Does your MEMORY work like a CAMERA?

Does your MEMORY work like a CAMERA?

Imagine you can create your own mental photo album by taking mental pictures of every scene and event in your life and consequently having access to all those mental pictures whenever you want. 

Though there is no evidence for a photographic memory, this is implied in Eye Movement Desensitization and Reprocessing (EMDR). EMDR is a treatment for post-traumatic stress disorder (PTSD). In EMDR, a metaphorical instruction is used to elicit the target image (i.e., the most traumatic part). The metaphorical instruction that was given to participants is to think of their memory for an event as a picture. We questioned whether such a metaphorical instruction influences one’s memory: Does it actually lead to a better memory or does it elicit false memories (i.e., memories of events that did not happen)? 

Participants were shown a video about a car crash and afterwards were instructed to think of their memory as a camera with which they had taken pictures of the accident, and the other participants were not given any specific instructions. Subsequently, they were provided with misinformation about certain details of this accident. Investigating whether such a metaphorical instruction elicits correct or false memories, is important to determine the effectiveness of the intervention.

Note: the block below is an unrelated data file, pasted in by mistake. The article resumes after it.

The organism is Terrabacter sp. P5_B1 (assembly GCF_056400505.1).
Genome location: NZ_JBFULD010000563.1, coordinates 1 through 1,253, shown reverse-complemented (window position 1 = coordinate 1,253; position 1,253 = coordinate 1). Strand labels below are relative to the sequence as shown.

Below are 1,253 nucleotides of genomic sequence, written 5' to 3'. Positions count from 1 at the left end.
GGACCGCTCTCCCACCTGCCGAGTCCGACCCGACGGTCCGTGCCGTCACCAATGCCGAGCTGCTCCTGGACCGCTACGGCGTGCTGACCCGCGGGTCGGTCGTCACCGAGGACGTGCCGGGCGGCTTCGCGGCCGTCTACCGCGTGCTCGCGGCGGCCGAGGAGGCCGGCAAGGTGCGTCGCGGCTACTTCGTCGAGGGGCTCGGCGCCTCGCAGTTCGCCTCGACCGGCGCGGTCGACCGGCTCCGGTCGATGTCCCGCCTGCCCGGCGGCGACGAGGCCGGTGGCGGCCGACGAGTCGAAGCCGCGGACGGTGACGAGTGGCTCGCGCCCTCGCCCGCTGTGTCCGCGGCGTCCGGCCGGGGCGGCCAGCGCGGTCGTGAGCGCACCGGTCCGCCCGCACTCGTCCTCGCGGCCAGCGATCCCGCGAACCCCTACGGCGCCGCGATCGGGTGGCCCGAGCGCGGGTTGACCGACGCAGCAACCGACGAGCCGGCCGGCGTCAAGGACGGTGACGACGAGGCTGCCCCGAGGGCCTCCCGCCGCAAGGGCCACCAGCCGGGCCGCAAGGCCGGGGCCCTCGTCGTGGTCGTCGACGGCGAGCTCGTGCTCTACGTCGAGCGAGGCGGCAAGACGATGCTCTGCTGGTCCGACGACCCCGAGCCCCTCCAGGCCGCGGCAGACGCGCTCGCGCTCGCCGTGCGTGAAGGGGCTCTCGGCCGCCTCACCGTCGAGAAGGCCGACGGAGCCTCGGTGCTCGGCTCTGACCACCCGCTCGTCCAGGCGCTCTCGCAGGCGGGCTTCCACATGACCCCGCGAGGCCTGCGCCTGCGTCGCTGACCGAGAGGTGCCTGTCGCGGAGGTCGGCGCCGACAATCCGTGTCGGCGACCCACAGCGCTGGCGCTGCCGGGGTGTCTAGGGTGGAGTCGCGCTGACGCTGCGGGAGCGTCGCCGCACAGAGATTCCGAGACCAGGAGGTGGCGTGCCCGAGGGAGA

If EMDR therapies use this metaphorical instruction of photos as memories even though it increases the amount of false memories, could lead to a deterioration of the PTSD patient’s trauma. Preventing that such a result happens and improving the overall EMDR intervention, this study is of great importance for all trauma patients. 
In the end, your photographic memory could be a blessing or a curse. Read our study and find out.

Group 4

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